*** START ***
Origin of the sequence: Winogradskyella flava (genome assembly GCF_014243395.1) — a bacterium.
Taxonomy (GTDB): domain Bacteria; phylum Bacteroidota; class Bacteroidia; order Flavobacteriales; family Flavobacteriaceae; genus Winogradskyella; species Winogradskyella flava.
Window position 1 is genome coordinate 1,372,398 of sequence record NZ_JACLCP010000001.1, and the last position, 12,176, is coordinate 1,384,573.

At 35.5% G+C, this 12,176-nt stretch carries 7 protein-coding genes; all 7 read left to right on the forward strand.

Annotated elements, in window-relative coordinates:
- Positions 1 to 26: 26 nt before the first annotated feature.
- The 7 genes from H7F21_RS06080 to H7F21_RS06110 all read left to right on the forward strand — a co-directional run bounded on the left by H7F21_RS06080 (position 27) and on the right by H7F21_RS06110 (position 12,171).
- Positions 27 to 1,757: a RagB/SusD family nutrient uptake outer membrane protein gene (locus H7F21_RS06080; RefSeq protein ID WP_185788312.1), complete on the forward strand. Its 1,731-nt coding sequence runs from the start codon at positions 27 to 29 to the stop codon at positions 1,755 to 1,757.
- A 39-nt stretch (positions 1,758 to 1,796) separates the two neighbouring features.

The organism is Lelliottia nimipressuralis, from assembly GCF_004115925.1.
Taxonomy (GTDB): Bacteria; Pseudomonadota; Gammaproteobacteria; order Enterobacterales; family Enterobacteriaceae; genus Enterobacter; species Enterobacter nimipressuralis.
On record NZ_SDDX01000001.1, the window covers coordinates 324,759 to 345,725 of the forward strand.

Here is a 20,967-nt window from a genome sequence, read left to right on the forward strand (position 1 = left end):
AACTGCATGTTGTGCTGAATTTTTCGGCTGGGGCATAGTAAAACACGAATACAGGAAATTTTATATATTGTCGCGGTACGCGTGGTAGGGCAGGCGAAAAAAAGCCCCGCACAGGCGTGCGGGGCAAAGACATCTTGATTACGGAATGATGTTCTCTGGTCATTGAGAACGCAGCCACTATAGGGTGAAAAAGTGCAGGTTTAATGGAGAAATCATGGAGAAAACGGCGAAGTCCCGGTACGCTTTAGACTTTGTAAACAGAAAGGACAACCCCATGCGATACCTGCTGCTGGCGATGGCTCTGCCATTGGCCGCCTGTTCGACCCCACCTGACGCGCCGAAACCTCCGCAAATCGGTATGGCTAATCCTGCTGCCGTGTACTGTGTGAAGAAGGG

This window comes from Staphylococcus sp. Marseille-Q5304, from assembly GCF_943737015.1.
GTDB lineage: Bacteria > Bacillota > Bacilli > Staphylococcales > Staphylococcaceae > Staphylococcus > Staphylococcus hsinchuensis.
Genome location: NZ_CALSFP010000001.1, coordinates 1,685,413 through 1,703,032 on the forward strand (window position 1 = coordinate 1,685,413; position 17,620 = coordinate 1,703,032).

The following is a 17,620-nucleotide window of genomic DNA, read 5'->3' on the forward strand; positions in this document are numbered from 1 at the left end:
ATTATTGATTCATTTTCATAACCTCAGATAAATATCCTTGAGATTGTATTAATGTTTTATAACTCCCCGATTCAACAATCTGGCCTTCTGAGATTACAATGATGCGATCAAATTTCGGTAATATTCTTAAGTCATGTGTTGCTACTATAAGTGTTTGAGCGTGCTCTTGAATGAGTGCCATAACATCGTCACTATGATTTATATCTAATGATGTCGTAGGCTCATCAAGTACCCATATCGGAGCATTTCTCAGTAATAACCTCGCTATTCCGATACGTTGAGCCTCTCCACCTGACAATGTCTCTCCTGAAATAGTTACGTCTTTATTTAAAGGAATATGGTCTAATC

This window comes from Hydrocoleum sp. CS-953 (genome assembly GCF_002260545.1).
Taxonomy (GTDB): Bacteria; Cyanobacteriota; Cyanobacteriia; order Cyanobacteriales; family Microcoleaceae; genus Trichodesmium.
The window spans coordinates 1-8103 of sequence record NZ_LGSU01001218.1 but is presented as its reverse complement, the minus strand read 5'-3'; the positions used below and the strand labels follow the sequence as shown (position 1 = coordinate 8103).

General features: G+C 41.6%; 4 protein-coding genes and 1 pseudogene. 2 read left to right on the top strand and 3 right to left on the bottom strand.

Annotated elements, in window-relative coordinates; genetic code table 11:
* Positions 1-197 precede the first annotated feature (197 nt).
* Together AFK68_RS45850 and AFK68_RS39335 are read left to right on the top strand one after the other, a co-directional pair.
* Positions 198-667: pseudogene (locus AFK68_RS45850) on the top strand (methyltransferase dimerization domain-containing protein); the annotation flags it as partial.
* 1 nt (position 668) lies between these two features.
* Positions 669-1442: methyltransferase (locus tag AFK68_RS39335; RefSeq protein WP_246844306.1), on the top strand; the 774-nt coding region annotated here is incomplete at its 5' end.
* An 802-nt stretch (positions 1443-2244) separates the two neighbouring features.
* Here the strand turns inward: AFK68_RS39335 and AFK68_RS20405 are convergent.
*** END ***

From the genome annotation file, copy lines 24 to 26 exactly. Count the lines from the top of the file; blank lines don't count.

Annotated elements, in window-relative coordinates; genetic code table 11:
* Positions 1-197 precede the first annotated feature (197 nt).
* Together AFK68_RS45850 and AFK68_RS39335 are read left to right on the top strand one after the other, a co-directional pair.